… By a girl wearing a striped top, skinny jeans and converse high tops, or so it would seem.
To start with, we went into tkmax. I left the wheelchair in the car (manoeuvring around all the clothes racks, waiting for the lift, having to get up – resisting the urge to cry out
‘It’s a miracle! I can walk!’
– every time I want to reach a high shelf or try something on is a nightmare, and probably tires me out more than walking). In that shop everything was pretty ‘normal’, avoiding walking into people, saying ‘excuse me!’ Every three seconds and having to stop for a rest almost as often.
Then I decided it was wheelchair time. Did you know that if someone is trying to get through a gap, between rows of self service tills for example, and on one side is a man (let’s call him Fred) then on the other is someone in a wheelchair (let’s call her… Freda) Fred will be asked to move? I, sorry- Freda genuinely thought she was in the way
‘Oh no, not you, sorry!’
Says the lady trying to get through. Fred moves, Freda carries on her struggle with the self service till (how are you supposed to reach the touchscreen when sitting
I’ve heard a lot recently about ‘labels’ and the way those with disabilities, especially if they use a wheelchair, are treated compared to ‘normal’ People. Even just then, I said ‘normal’ what makes all of you reasonably healthy people ‘normal’? The fact that there are more of you? Considering that 1 in four people in the UK experience a mental problem every year (according to ‘Mind’), and 11.9 million are disabled- around 19% (from ‘livability’) you would think everyone would be more used to interacting with people who have physical/mental difficulties.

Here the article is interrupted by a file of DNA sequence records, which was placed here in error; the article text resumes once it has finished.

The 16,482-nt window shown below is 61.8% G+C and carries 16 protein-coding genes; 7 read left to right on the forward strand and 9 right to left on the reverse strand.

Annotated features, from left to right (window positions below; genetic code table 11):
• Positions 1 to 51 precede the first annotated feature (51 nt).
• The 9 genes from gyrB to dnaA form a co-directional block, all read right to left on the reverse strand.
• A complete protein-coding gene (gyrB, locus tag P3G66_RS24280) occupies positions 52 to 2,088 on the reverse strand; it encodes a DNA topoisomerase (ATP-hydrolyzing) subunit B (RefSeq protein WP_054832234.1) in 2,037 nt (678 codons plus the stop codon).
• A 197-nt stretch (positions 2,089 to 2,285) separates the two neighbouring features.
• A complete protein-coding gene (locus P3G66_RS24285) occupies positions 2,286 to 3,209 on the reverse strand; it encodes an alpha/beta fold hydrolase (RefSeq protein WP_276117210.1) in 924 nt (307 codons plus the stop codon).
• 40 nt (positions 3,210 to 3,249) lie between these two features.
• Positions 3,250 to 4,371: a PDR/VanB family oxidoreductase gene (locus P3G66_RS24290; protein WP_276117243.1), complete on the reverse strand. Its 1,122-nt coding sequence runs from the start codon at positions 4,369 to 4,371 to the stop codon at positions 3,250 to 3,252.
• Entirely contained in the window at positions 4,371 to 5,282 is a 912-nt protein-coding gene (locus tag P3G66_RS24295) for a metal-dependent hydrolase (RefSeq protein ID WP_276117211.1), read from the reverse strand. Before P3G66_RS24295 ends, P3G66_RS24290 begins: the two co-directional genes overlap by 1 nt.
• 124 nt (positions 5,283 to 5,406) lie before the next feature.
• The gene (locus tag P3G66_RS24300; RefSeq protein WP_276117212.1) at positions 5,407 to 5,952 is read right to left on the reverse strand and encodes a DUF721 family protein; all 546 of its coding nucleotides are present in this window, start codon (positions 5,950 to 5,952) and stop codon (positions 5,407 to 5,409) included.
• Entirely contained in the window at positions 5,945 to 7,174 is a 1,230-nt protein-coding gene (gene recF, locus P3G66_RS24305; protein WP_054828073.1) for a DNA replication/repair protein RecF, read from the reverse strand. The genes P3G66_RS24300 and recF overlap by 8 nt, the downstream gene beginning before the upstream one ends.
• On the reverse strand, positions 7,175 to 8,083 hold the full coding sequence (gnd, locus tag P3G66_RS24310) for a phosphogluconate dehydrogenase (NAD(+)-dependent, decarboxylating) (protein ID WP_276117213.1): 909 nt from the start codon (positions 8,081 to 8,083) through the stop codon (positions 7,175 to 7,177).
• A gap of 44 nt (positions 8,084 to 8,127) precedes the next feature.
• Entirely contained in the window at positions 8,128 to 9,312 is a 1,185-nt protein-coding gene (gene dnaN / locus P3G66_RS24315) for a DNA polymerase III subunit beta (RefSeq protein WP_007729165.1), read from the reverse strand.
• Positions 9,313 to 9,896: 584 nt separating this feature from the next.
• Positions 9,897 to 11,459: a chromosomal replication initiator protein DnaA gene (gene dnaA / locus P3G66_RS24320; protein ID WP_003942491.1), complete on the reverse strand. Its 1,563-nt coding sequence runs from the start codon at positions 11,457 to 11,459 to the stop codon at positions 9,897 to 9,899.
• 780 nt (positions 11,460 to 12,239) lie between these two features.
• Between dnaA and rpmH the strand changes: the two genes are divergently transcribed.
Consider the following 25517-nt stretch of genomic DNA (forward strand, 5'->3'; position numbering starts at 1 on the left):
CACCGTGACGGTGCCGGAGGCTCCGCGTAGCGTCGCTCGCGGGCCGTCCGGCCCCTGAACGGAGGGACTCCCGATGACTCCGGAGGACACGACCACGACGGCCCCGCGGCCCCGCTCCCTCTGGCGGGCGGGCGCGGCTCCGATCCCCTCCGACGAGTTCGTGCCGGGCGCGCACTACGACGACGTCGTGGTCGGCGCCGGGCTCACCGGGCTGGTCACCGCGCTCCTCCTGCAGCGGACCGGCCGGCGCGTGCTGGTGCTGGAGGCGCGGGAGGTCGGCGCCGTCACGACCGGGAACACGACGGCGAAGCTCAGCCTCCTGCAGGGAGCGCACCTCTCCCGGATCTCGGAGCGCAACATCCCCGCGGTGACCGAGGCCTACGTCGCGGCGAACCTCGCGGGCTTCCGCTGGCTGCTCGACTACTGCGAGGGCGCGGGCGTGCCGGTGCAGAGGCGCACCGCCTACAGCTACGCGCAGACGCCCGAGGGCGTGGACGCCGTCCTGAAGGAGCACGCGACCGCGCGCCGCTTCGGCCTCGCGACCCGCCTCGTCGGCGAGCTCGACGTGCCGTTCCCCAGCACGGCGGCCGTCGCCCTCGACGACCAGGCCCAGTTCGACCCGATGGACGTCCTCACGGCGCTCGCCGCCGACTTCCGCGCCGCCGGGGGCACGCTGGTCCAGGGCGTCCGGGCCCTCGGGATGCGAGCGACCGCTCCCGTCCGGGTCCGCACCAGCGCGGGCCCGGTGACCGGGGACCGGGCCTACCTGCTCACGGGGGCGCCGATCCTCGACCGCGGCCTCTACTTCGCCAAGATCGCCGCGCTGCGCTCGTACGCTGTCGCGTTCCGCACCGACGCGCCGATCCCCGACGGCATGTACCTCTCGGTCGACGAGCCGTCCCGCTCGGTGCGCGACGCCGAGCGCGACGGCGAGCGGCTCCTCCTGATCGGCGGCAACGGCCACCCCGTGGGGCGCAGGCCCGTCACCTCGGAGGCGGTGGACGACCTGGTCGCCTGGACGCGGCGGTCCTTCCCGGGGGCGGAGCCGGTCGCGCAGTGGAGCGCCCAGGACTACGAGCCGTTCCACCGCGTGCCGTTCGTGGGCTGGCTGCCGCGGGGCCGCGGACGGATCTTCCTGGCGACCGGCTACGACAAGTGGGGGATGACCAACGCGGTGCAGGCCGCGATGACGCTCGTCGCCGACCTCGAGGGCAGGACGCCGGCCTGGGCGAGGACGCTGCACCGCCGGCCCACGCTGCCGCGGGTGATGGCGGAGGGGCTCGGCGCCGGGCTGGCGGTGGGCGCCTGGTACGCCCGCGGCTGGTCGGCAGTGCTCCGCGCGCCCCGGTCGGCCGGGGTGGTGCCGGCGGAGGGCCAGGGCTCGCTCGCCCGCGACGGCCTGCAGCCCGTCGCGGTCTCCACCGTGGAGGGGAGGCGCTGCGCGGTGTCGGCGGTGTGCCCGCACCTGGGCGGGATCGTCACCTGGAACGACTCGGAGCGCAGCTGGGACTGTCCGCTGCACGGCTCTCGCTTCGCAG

I am not pretending to know all about this issue, I barely know anything, really. But I do have some experience and mostly it seems to be a case of being stuck in the middle- if you are treated differently when in a wheelchair then you could be offended or annoyed, but to a certain extent, you have to be treated differently; people might move out of my way more if I’m on wheels but when I’m walking I’m a lot narrower and incapable of running anyone over (I could tread on your foot but I doubt many would even feel one of my size 2 feet…).
So what to do? I can’t tell you, but I know what I’d do: trust my instincts. Just because someone is in a wheelchair that does not mean you can’t talk to them as you would everyone else, so yes you might have to get out the way (and if you spot me nearly tipping over to reach the top shelf, I’d probably appreciate a little help!) Just don’t patronize. We might look short but it’s because we’re sitting down, not because we’re about 4 years old! (Well, okay I am only 5 foot 2!).
What do you think?
Try not to get run over! See you soon,